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Derek Walcott

Saint Lucia’s Nobel Laureate and Literary Giant – Poet and Playwright

Born: 23 January 1930 in Castries, Saint Lucia
Died: 17 March 2017 in Cap Estate, Gros-Islet, Saint Lucia at the age of 87
Occupation: Poet, playwright, professor

Derek Walcott, the renowned Saint Lucian poet and playwright, was a towering figure in world literature. Walcott left an indelible mark on Caribbean culture and the global literary landscape.

Walcott’s life and work were deeply intertwined with his beloved island home. He once described himself as a “red nigger who love the sea” with “Dutch, nigger and English” in him, reflecting Saint Lucia’s complex colonial history. His mother, Alix, was a teacher of English, while his father, a civil servant who painted and wrote poetry, died when Derek and his twin brother were just one year old.

Walcott’s early education at a Methodist school provided him with a “sound colonial education” that prepared him for a three-year course at the University College of the West Indies in Jamaica. He later won a Rockefeller Foundation scholarship to study theatre in New York in 1957.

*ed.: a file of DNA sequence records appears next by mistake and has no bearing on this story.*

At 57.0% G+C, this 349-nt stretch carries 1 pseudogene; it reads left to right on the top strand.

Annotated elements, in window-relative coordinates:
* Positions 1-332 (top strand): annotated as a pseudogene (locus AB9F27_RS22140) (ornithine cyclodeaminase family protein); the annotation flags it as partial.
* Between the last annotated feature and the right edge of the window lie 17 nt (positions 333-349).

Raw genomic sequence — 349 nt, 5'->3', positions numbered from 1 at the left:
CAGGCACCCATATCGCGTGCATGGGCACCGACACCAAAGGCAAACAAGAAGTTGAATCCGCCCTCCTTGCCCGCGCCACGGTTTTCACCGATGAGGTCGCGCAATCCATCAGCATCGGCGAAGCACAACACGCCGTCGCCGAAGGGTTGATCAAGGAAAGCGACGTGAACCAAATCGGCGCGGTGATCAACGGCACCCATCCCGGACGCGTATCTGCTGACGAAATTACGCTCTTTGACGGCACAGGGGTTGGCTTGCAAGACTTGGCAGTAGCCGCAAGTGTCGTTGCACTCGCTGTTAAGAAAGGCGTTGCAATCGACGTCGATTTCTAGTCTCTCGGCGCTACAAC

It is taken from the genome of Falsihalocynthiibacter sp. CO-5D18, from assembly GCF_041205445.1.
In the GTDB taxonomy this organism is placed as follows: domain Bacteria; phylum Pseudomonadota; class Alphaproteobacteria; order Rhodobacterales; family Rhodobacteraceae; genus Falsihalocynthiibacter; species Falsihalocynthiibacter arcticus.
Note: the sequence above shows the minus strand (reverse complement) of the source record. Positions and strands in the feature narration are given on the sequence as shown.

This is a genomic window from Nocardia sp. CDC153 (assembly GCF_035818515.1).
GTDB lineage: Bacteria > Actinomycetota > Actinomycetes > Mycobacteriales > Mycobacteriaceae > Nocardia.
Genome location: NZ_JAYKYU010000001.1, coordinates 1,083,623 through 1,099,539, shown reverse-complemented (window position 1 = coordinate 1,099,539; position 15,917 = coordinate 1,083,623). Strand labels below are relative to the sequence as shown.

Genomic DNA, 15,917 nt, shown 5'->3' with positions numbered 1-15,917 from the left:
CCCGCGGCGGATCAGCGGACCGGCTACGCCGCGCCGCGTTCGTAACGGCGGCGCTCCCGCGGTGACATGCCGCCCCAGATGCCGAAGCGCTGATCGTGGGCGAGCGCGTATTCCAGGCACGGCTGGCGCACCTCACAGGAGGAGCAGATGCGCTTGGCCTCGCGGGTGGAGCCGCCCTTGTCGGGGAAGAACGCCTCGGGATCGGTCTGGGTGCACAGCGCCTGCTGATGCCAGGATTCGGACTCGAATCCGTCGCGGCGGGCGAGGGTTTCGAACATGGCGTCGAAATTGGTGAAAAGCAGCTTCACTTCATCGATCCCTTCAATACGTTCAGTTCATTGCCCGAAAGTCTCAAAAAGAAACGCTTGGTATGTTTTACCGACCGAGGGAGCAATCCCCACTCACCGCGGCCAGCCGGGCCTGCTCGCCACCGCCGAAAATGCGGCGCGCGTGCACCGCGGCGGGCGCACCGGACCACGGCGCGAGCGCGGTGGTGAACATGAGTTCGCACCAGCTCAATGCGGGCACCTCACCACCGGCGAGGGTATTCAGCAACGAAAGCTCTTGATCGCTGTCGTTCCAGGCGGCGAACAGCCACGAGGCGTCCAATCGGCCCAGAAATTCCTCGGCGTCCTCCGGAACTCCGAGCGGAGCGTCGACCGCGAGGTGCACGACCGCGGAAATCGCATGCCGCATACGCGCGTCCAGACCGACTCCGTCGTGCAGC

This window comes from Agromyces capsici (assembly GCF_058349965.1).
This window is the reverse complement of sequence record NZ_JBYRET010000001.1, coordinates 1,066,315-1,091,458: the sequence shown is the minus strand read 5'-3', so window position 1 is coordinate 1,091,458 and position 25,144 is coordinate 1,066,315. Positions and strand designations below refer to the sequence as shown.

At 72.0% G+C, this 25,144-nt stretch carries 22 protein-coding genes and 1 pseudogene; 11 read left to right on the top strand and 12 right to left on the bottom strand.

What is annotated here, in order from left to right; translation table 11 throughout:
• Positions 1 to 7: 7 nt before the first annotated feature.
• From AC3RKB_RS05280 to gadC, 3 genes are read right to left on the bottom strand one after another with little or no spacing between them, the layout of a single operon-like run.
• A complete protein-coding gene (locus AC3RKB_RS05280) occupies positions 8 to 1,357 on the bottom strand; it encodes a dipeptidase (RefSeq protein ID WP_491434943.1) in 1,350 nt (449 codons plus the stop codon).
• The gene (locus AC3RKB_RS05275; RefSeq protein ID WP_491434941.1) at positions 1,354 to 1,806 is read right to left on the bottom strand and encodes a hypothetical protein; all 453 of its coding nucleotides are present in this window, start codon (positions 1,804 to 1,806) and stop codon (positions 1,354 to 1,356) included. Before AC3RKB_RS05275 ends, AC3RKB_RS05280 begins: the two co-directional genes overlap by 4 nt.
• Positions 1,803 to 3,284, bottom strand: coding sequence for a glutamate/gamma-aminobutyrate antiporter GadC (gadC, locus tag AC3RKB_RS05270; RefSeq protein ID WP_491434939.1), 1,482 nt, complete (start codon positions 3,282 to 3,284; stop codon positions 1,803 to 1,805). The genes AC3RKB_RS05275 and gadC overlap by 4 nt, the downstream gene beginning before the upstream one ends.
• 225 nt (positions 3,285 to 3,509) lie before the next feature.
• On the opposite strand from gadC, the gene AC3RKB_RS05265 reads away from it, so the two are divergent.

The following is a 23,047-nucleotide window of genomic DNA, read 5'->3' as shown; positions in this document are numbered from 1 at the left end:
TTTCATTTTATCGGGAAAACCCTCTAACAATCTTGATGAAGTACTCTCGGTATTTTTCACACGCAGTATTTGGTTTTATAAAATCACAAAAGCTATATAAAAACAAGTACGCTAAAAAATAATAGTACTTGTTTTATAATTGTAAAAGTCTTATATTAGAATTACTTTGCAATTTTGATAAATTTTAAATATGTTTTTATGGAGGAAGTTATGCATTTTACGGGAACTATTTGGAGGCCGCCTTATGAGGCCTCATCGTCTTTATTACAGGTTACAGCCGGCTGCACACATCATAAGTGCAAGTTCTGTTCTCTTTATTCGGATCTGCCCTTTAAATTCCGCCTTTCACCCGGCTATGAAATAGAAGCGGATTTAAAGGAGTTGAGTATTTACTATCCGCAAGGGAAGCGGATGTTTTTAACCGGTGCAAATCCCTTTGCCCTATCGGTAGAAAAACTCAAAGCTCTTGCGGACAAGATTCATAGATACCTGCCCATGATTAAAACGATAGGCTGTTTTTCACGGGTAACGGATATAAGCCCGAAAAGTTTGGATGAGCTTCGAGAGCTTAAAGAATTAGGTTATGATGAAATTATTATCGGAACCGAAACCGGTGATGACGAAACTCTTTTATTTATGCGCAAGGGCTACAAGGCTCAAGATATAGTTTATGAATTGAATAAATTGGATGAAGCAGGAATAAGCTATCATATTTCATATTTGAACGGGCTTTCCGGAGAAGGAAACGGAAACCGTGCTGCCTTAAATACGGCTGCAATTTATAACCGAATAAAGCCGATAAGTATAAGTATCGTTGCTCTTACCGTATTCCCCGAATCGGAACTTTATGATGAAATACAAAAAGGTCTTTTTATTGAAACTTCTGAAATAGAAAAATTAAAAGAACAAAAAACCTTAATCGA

Walcott’s literary career spanned poetry, plays, and essays. He authored 17 books of poetry, 30 plays, and countless essays. His epic poem “Omeros“, which retold the dramas of Homer’s “Iliad and Odyssey” in a 20th-century Caribbean setting, earned him the Nobel Prize in Literature in 1992. The Nobel committee praised him as the “Caribbean Homer“.

Walcott’s poetry and plays captured the essence of Caribbean life, exploring themes of post-colonial tensions, the brutality and sensuality of the landscape, and the peculiarities of island culture. His work was deeply influenced by the natural beauty of Saint Lucia, which he lovingly portrayed in collections like “The Bounty“.

Despite his global fame, Walcott remained deeply connected to Saint Lucia. He kept a home on the island and returned often, celebrating his birthday each January with a week of poetry readings, play recitations, and a “Nobel Speech“. Walcott’s friends and former students from around the world would gather to honour him, taking boat trips down the coast and swimming in the Caribbean Sea.

Walcott’s impact extended far beyond Saint Lucia. He taught at Boston University for many years, mentoring countless writers and poets. His work was celebrated by fellow Nobel Laureates like Wole Soyinka, who praised Walcott’s “great feel for nature and history” and his ability to situate his island tapestry within a global context.

Derek Walcott passed away on March 17, 2017 at the age of 87. He was accorded a state funeral in Saint Lucia, where he remains revered as one of the greatest poets and playwrights of the 20th century. Along with economist Sir Arthur Lewis, Walcott stands as one of Saint Lucia’s most celebrated sons, a literary giant who immortalised his Caribbean homeland on the world stage.



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